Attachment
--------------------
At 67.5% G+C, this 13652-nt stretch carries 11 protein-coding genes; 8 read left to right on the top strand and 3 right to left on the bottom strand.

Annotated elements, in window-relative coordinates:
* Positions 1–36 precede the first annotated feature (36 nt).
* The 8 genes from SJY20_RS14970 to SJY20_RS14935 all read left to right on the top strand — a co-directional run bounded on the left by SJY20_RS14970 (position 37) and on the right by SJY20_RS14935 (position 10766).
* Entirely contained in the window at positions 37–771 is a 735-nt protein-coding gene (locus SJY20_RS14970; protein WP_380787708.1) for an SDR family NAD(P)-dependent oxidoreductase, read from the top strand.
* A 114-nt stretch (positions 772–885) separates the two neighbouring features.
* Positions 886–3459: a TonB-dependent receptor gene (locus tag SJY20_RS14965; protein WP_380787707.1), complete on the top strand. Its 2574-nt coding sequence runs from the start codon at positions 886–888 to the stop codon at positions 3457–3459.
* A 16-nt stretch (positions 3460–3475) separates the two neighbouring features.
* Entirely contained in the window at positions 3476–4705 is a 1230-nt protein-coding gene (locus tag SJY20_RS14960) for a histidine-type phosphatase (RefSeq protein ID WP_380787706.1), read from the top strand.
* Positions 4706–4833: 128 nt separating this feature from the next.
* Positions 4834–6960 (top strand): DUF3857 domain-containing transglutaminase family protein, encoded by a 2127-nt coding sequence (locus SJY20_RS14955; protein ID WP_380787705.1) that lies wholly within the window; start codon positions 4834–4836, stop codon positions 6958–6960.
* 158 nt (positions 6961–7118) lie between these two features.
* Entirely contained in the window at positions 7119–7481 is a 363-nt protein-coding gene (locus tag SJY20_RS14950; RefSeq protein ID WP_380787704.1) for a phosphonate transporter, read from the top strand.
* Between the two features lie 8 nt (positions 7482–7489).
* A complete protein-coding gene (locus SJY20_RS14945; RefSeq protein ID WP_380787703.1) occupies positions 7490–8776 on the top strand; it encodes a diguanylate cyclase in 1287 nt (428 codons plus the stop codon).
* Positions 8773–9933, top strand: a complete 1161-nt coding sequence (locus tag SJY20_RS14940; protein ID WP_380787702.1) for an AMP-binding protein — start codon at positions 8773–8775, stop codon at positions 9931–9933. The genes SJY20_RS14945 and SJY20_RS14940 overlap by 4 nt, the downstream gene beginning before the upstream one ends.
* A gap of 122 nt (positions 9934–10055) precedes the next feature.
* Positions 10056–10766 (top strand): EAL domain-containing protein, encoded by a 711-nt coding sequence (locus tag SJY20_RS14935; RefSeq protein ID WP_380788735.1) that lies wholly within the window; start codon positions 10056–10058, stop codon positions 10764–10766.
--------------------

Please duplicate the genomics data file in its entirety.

At 67.5% G+C, this 13652-nt stretch carries 11 protein-coding genes; 8 read left to right on the top strand and 3 right to left on the bottom strand.

Annotated elements, in window-relative coordinates:
* Positions 1–36 precede the first annotated feature (36 nt).
* The 8 genes from SJY20_RS14970 to SJY20_RS14935 all read left to right on the top strand — a co-directional run bounded on the left by SJY20_RS14970 (position 37) and on the right by SJY20_RS14935 (position 10766).
* Entirely contained in the window at positions 37–771 is a 735-nt protein-coding gene (locus SJY20_RS14970; protein WP_380787708.1) for an SDR family NAD(P)-dependent oxidoreductase, read from the top strand.
* A 114-nt stretch (positions 772–885) separates the two neighbouring features.
* Positions 886–3459: a TonB-dependent receptor gene (locus tag SJY20_RS14965; protein WP_380787707.1), complete on the top strand. Its 2574-nt coding sequence runs from the start codon at positions 886–888 to the stop codon at positions 3457–3459.
* A 16-nt stretch (positions 3460–3475) separates the two neighbouring features.
* Entirely contained in the window at positions 3476–4705 is a 1230-nt protein-coding gene (locus tag SJY20_RS14960) for a histidine-type phosphatase (RefSeq protein ID WP_380787706.1), read from the top strand.
* Positions 4706–4833: 128 nt separating this feature from the next.
* Positions 4834–6960 (top strand): DUF3857 domain-containing transglutaminase family protein, encoded by a 2127-nt coding sequence (locus SJY20_RS14955; protein ID WP_380787705.1) that lies wholly within the window; start codon positions 4834–4836, stop codon positions 6958–6960.
* 158 nt (positions 6961–7118) lie between these two features.
* Entirely contained in the window at positions 7119–7481 is a 363-nt protein-coding gene (locus tag SJY20_RS14950; RefSeq protein ID WP_380787704.1) for a phosphonate transporter, read from the top strand.
* Between the two features lie 8 nt (positions 7482–7489).
* A complete protein-coding gene (locus SJY20_RS14945; RefSeq protein ID WP_380787703.1) occupies positions 7490–8776 on the top strand; it encodes a diguanylate cyclase in 1287 nt (428 codons plus the stop codon).
* Positions 8773–9933, top strand: a complete 1161-nt coding sequence (locus tag SJY20_RS14940; protein ID WP_380787702.1) for an AMP-binding protein — start codon at positions 8773–8775, stop codon at positions 9931–9933. The genes SJY20_RS14945 and SJY20_RS14940 overlap by 4 nt, the downstream gene beginning before the upstream one ends.
* A gap of 122 nt (positions 9934–10055) precedes the next feature.
* Positions 10056–10766 (top strand): EAL domain-containing protein, encoded by a 711-nt coding sequence (locus tag SJY20_RS14935; RefSeq protein ID WP_380788735.1) that lies wholly within the window; start codon positions 10056–10058, stop codon positions 10764–10766.